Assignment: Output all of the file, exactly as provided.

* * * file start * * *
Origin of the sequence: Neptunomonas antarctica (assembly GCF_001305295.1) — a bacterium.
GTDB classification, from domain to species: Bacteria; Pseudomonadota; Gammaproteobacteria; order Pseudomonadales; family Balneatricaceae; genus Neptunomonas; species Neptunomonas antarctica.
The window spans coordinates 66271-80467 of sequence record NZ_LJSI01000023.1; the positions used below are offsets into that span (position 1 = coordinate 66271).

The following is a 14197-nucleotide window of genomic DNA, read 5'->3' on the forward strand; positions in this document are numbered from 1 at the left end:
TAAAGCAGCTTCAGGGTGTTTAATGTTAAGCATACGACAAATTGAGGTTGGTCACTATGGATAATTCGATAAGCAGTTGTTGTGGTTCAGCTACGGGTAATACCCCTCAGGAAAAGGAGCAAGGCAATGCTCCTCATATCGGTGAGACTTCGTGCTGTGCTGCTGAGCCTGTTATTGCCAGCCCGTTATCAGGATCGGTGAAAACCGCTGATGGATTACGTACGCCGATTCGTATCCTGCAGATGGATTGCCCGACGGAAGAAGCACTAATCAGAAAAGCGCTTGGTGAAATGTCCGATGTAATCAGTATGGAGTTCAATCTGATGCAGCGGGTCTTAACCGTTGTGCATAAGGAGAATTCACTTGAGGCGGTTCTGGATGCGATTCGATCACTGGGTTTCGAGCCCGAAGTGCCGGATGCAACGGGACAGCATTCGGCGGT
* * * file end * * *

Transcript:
Origin of the sequence: Neptunomonas antarctica (assembly GCF_001305295.1) — a bacterium.
GTDB classification, from domain to species: Bacteria; Pseudomonadota; Gammaproteobacteria; order Pseudomonadales; family Balneatricaceae; genus Neptunomonas; species Neptunomonas antarctica.
The window spans coordinates 66271-80467 of sequence record NZ_LJSI01000023.1; the positions used below are offsets into that span (position 1 = coordinate 66271).

The following is a 14197-nucleotide window of genomic DNA, read 5'->3' on the forward strand; positions in this document are numbered from 1 at the left end:
TAAAGCAGCTTCAGGGTGTTTAATGTTAAGCATACGACAAATTGAGGTTGGTCACTATGGATAATTCGATAAGCAGTTGTTGTGGTTCAGCTACGGGTAATACCCCTCAGGAAAAGGAGCAAGGCAATGCTCCTCATATCGGTGAGACTTCGTGCTGTGCTGCTGAGCCTGTTATTGCCAGCCCGTTATCAGGATCGGTGAAAACCGCTGATGGATTACGTACGCCGATTCGTATCCTGCAGATGGATTGCCCGACGGAAGAAGCACTAATCAGAAAAGCGCTTGGTGAAATGTCCGATGTAATCAGTATGGAGTTCAATCTGATGCAGCGGGTCTTAACCGTTGTGCATAAGGAGAATTCACTTGAGGCGGTTCTGGATGCGATTCGATCACTGGGTTTCGAGCCCGAAGTGCCGGATGCAACGGGACAGCATTCGGCGGT